TTAB Reverses Section 2(e)(5) Functionality Refusal of "3-click" Sound Mark for Eyeglasses
The Board reversed the PTO's Section 2(e)(5) refusal to register on the Supplemental Register, a sound mark for "eye glasses; optical glasses; [and] sun glasses," the mark comprising "a series of three, regularly spaced, repeated clicks, wherein the clicks resemble the sound of a small object striking another metal object." [specimen .mpeg here]. The Board found that the clicks, made by the eyeglass hinges, were not 'essential" to making a resistance hinge, and therefore were not de jure functional. In re Sutro Product Development, Inc., Serial No. 77418246 (August 1, 2013) [not precedential].
The Examining Attorney maintained that the proposed mark provides a functional advantage and therefore is barred from registration by Section 2(e)(5):
Because applicant's goods involve a ratcheting mechanism that involves metallic components rubbing against each other to provide resistance, the sound produced is merely a natural byproduct of the friction created by the functional hinge, and any similar design will naturally produce a similar or even identical sound. *** [E]liminating such a sound would require an additional step in the manufacturing process...."
The Examining Attorney also pointed to applicant's advertising, claiming that it touted the functionality of the proposed mark by stating that its "Three Click Hinge" is "10X stronger than a conventional hinge."
The Board noted that the PTO did not claim any functionality in the "click" sound itself, or the number of clicks. Instead the PTO argued that the clicks were a "natural byproduct" of a functional feature, and therefore cannot be registered. The Examining Attorney could cite no case law in support of his "byproduct" theory. However, if the "byproduct" sound were "essential" to the use or purpose of the goods, then it would be de jure functional, under the traditional analysis. [TTABlog comment: if a sound were a natural byproduct of a de jure functional feature, then I think the sound too would be de jure functional.]
The Board, as usual, applied the Morton-Norwich factors. Two third-party utility patents disclosed resistant eyewear hinges, neither mentioning sound. The absence of any utility patent covering the sound sought to be registered is, according to the Board, a factor in applicant's favor. [TTABlog comment: Does this mean that an Examining Attorney must conduct a thorough patent search lest the first factor be weighed in favor of the applicant? Would a party in an ex parte proceeding face the same burden? Does the Board realize how difficult and expensive a patent search can be?]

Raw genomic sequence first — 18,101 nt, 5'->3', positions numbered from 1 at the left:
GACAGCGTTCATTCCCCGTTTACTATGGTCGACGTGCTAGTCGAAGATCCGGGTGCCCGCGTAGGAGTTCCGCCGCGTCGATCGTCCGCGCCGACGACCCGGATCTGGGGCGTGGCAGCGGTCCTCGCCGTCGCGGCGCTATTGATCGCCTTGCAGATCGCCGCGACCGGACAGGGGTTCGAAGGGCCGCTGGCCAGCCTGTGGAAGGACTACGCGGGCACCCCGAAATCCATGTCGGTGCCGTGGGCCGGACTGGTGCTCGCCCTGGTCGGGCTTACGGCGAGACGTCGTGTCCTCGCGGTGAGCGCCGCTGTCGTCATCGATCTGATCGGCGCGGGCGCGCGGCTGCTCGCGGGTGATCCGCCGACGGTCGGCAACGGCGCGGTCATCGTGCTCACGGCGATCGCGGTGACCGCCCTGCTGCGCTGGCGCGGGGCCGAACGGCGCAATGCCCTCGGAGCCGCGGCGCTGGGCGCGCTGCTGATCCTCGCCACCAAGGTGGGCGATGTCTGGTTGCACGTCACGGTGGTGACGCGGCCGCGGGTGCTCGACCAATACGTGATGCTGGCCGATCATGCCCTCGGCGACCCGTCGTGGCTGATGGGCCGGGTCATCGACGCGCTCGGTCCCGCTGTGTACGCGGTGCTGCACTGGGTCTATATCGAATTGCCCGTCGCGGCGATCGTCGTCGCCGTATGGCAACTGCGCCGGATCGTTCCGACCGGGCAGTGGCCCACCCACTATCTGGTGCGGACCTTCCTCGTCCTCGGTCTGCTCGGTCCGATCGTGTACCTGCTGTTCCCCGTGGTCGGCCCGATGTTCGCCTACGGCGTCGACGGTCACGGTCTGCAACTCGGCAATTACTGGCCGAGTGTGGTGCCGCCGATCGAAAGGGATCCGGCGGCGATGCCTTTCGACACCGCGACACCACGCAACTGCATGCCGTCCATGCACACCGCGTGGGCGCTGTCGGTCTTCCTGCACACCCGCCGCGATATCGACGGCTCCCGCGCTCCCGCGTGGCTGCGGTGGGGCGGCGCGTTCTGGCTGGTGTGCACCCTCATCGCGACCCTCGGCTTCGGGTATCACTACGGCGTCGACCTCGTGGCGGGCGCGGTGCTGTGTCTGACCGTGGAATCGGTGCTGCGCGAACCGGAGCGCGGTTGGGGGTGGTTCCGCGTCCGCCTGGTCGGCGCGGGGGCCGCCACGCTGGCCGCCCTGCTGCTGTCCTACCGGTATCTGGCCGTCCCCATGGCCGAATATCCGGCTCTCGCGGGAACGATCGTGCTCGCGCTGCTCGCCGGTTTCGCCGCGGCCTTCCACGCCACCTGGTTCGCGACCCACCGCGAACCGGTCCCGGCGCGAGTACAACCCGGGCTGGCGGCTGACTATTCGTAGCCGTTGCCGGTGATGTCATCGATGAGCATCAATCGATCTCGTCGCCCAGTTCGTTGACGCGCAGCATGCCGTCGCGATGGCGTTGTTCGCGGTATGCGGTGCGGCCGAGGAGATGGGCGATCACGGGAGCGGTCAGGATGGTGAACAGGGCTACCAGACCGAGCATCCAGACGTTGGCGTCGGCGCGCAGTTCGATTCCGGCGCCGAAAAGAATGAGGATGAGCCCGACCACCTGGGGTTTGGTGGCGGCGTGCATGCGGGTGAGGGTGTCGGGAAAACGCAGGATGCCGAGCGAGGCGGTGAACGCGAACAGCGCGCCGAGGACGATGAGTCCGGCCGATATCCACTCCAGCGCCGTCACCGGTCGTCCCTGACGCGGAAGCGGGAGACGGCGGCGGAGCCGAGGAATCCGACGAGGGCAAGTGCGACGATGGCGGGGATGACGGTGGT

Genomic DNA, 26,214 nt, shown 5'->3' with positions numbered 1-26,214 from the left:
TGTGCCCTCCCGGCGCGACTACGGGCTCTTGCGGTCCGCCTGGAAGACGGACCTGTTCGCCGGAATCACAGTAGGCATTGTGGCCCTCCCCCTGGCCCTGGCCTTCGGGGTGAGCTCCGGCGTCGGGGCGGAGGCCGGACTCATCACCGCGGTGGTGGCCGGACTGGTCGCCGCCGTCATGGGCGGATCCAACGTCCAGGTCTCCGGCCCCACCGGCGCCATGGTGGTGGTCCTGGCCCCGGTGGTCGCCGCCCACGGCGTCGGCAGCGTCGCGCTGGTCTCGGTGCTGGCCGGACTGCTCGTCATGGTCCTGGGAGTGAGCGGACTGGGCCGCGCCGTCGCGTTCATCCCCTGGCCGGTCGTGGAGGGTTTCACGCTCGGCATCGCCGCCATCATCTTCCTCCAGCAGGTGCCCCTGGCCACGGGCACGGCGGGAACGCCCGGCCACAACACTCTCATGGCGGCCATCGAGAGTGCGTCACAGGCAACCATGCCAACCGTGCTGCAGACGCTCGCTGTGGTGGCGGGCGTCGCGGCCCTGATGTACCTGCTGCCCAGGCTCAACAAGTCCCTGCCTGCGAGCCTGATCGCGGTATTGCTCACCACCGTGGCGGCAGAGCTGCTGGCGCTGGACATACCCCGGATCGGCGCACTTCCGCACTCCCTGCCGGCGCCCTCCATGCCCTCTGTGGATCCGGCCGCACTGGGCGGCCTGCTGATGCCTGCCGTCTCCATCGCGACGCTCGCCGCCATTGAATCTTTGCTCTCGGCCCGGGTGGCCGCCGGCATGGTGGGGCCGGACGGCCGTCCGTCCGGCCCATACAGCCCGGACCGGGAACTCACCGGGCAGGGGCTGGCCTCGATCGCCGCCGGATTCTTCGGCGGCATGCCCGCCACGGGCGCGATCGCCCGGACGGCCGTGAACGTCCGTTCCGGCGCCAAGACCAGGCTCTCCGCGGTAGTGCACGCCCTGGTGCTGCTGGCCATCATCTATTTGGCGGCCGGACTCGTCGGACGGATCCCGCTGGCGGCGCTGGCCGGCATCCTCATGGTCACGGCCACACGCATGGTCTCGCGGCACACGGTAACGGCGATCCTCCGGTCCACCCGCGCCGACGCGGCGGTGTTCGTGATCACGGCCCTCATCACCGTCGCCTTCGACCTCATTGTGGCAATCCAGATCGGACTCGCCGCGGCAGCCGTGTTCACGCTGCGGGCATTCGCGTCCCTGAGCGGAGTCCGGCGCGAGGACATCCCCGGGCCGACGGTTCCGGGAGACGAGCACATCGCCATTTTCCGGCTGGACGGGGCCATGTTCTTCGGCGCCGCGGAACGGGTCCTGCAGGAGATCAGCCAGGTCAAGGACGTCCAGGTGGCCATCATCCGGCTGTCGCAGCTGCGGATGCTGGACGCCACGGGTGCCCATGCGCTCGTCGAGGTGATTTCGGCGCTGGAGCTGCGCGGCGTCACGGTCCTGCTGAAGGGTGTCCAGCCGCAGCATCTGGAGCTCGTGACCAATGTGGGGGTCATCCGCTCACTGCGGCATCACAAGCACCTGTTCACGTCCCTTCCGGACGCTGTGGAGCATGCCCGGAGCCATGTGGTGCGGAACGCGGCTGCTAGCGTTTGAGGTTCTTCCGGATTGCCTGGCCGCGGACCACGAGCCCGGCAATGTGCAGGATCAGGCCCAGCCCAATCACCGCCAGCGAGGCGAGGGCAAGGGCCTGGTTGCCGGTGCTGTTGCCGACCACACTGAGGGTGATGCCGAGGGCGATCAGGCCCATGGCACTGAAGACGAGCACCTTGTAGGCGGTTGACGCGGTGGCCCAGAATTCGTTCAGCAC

As to applicant's advertising, the Board found no statement that applicant's hinge is superior because of any feature that creates sound.
The designer/inventor of the three-click hinge provided a detailed declaration averring that he could have designed a hinge that made no appreciable sound, while still providing the hinge's other features. Moreover, it would not add cost to create variations with no sound, or a different number of clicks.
Applicant agreed that the 3-click sound is a "natural byproduct" of the particular camming mechanism of its hinge, but it denied that competitors would be placed at a competitive (non-reputation related) disadvantage if the subject sound mark were registered.
Applicant's arguments clicked with the Board, the decision hinging on the designer/inventor's declaration:
As spelled out by applicant, the hinges in its eyeglasses could have been designed to not produce any sound, yet the hinge would still have all of its functional features. The sound, in and of itself, has no appreciable effect on the hinge’s resistance to movement. Thus, while the hinge movements produce the sound, the sound is not dictated by functionality.
And so the Board reversed the refusal.
TTABlog comments: The Board noted that a sound emitted in the course of a product's ordinary function cannot be inherently distinctive. See, e.g. In re Powermat Inc., 105 UPSQ2d 1789 (TTAB 2013) [chirp sound of battery charger]. But that does not mean that the sound is de jure functional.
On a pedantic note, I think that, In the trademark context, one should be careful in using the term "functional" when one merely means that a particular product feature has a function. Many product features have a function and thus are de facto functional. If a feature is unregistrable under the Morton-Norwich, it is labelled de jure functional. I think it better, in order to avoid confusion, to say that a feature "has a function" until one decides whether it is de jure functional or merely de facto functional. Or maybe say it is "useful," or "has utility."
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Text Copyright John L. Welch 2013.